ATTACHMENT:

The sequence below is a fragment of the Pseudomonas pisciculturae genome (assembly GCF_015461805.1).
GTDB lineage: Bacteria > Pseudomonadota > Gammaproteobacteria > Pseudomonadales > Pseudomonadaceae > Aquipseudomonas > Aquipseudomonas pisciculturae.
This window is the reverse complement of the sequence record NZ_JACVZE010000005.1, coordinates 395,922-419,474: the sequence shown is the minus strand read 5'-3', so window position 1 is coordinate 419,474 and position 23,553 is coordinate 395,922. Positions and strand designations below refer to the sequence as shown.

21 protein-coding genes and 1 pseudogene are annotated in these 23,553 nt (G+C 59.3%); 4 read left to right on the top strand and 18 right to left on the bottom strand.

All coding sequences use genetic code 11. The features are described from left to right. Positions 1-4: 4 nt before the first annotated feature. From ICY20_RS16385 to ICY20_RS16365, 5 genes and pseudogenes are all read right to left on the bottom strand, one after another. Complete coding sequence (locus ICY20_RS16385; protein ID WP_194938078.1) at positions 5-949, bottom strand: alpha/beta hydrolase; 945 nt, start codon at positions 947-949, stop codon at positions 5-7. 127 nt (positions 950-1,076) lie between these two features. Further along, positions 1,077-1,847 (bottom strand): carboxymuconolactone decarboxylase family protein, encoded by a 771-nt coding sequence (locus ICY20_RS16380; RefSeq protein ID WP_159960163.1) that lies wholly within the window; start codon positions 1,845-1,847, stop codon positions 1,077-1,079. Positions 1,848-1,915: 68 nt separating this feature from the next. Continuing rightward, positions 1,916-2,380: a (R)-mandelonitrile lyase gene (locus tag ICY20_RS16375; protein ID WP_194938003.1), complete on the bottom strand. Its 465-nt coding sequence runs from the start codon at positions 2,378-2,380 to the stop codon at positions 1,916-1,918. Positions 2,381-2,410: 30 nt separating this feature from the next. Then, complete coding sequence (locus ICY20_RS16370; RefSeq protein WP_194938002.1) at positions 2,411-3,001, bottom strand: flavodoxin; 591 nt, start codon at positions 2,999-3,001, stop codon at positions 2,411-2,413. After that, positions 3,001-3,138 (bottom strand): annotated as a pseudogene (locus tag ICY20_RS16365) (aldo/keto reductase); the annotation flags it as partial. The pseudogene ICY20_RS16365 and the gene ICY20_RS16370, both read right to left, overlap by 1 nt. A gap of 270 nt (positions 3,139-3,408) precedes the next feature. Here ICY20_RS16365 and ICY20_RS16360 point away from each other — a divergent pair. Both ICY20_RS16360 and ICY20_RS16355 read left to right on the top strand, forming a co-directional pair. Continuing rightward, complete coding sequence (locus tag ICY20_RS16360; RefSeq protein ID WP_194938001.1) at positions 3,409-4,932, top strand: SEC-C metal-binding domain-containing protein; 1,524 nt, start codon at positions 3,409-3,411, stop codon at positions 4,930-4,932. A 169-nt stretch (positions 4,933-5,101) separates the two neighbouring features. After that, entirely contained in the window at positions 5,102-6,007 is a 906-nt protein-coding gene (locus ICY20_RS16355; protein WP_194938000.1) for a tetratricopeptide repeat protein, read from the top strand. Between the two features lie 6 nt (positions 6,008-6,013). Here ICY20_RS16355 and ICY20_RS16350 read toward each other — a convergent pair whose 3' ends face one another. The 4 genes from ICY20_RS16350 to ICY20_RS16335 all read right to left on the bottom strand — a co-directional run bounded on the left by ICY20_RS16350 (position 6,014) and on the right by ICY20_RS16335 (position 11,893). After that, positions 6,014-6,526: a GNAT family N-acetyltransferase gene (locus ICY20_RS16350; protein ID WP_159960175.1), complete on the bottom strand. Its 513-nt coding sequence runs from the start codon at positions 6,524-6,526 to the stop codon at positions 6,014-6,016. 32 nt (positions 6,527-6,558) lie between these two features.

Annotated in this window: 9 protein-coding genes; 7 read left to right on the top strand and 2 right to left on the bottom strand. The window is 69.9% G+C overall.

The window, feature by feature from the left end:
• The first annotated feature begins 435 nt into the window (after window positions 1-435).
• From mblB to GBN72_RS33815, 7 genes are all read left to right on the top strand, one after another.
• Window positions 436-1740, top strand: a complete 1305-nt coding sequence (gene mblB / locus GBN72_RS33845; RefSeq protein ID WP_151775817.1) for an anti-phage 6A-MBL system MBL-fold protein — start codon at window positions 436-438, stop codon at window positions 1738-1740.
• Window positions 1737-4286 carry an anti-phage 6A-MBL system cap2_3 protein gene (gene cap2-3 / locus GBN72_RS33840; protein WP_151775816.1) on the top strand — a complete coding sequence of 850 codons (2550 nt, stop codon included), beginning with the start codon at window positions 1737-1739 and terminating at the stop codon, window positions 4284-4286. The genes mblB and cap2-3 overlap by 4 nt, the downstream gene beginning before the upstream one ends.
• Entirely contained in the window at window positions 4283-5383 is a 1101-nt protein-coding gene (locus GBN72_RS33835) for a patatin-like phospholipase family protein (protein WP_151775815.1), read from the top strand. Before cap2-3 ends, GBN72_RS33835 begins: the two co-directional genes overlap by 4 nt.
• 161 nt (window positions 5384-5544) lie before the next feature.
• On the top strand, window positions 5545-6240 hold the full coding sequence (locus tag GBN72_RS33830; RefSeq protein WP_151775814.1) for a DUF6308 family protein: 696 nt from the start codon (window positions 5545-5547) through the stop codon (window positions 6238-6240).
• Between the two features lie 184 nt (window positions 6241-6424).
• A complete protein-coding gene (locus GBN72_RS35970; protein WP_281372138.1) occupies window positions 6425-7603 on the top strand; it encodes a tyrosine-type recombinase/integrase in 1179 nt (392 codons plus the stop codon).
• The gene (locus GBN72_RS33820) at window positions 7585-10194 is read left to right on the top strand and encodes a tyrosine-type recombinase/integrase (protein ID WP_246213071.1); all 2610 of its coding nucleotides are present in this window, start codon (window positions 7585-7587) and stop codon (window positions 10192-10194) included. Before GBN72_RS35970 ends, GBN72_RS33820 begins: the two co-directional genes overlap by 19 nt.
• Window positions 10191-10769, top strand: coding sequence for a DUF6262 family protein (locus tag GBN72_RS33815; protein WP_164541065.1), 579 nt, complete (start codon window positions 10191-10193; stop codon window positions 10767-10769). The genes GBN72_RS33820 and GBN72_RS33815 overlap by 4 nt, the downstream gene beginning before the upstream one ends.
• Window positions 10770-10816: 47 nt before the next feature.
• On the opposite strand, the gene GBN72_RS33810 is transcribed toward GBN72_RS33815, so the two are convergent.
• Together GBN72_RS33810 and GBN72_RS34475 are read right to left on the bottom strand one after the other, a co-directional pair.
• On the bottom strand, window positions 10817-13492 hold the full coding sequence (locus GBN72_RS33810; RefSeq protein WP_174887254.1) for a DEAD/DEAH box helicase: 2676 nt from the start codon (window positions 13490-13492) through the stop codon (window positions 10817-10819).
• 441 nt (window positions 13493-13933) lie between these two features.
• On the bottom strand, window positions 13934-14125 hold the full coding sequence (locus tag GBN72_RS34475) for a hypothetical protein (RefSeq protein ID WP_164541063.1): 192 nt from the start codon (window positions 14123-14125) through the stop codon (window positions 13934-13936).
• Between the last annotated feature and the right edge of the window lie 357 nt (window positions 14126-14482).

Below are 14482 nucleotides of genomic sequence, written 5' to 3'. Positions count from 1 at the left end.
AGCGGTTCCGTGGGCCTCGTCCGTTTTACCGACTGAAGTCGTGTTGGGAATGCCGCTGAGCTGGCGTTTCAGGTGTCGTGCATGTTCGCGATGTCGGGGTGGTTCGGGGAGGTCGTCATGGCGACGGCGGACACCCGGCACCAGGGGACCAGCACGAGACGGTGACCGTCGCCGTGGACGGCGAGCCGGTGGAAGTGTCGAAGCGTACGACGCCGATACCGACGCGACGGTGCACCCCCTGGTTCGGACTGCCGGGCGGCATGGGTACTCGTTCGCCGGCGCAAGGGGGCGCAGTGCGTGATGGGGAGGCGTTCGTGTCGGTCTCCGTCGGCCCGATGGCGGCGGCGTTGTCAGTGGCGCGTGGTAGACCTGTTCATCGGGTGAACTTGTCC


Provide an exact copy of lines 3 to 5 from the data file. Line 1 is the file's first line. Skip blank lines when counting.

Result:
This window is the reverse complement of the sequence record NZ_JACVZE010000005.1, coordinates 395,922-419,474: the sequence shown is the minus strand read 5'-3', so window position 1 is coordinate 419,474 and position 23,553 is coordinate 395,922. Positions and strand designations below refer to the sequence as shown.

21 protein-coding genes and 1 pseudogene are annotated in these 23,553 nt (G+C 59.3%); 4 read left to right on the top strand and 18 right to left on the bottom strand.

All coding sequences use genetic code 11. The features are described from left to right. Positions 1-4: 4 nt before the first annotated feature. From ICY20_RS16385 to ICY20_RS16365, 5 genes and pseudogenes are all read right to left on the bottom strand, one after another. Complete coding sequence (locus ICY20_RS16385; protein ID WP_194938078.1) at positions 5-949, bottom strand: alpha/beta hydrolase; 945 nt, start codon at positions 947-949, stop codon at positions 5-7. 127 nt (positions 950-1,076) lie between these two features. Further along, positions 1,077-1,847 (bottom strand): carboxymuconolactone decarboxylase family protein, encoded by a 771-nt coding sequence (locus ICY20_RS16380; RefSeq protein ID WP_159960163.1) that lies wholly within the window; start codon positions 1,845-1,847, stop codon positions 1,077-1,079. Positions 1,848-1,915: 68 nt separating this feature from the next. Continuing rightward, positions 1,916-2,380: a (R)-mandelonitrile lyase gene (locus tag ICY20_RS16375; protein ID WP_194938003.1), complete on the bottom strand. Its 465-nt coding sequence runs from the start codon at positions 2,378-2,380 to the stop codon at positions 1,916-1,918. Positions 2,381-2,410: 30 nt separating this feature from the next. Then, complete coding sequence (locus ICY20_RS16370; RefSeq protein WP_194938002.1) at positions 2,411-3,001, bottom strand: flavodoxin; 591 nt, start codon at positions 2,999-3,001, stop codon at positions 2,411-2,413. After that, positions 3,001-3,138 (bottom strand): annotated as a pseudogene (locus tag ICY20_RS16365) (aldo/keto reductase); the annotation flags it as partial. The pseudogene ICY20_RS16365 and the gene ICY20_RS16370, both read right to left, overlap by 1 nt. A gap of 270 nt (positions 3,139-3,408) precedes the next feature. Here ICY20_RS16365 and ICY20_RS16360 point away from each other — a divergent pair. Both ICY20_RS16360 and ICY20_RS16355 read left to right on the top strand, forming a co-directional pair. Continuing rightward, complete coding sequence (locus tag ICY20_RS16360; RefSeq protein ID WP_194938001.1) at positions 3,409-4,932, top strand: SEC-C metal-binding domain-containing protein; 1,524 nt, start codon at positions 3,409-3,411, stop codon at positions 4,930-4,932. A 169-nt stretch (positions 4,933-5,101) separates the two neighbouring features. After that, entirely contained in the window at positions 5,102-6,007 is a 906-nt protein-coding gene (locus ICY20_RS16355; protein WP_194938000.1) for a tetratricopeptide repeat protein, read from the top strand. Between the two features lie 6 nt (positions 6,008-6,013). Here ICY20_RS16355 and ICY20_RS16350 read toward each other — a convergent pair whose 3' ends face one another. The 4 genes from ICY20_RS16350 to ICY20_RS16335 all read right to left on the bottom strand — a co-directional run bounded on the left by ICY20_RS16350 (position 6,014) and on the right by ICY20_RS16335 (position 11,893). After that, positions 6,014-6,526: a GNAT family N-acetyltransferase gene (locus ICY20_RS16350; protein ID WP_159960175.1), complete on the bottom strand. Its 513-nt coding sequence runs from the start codon at positions 6,524-6,526 to the stop codon at positions 6,014-6,016. 32 nt (positions 6,527-6,558) lie between these two features.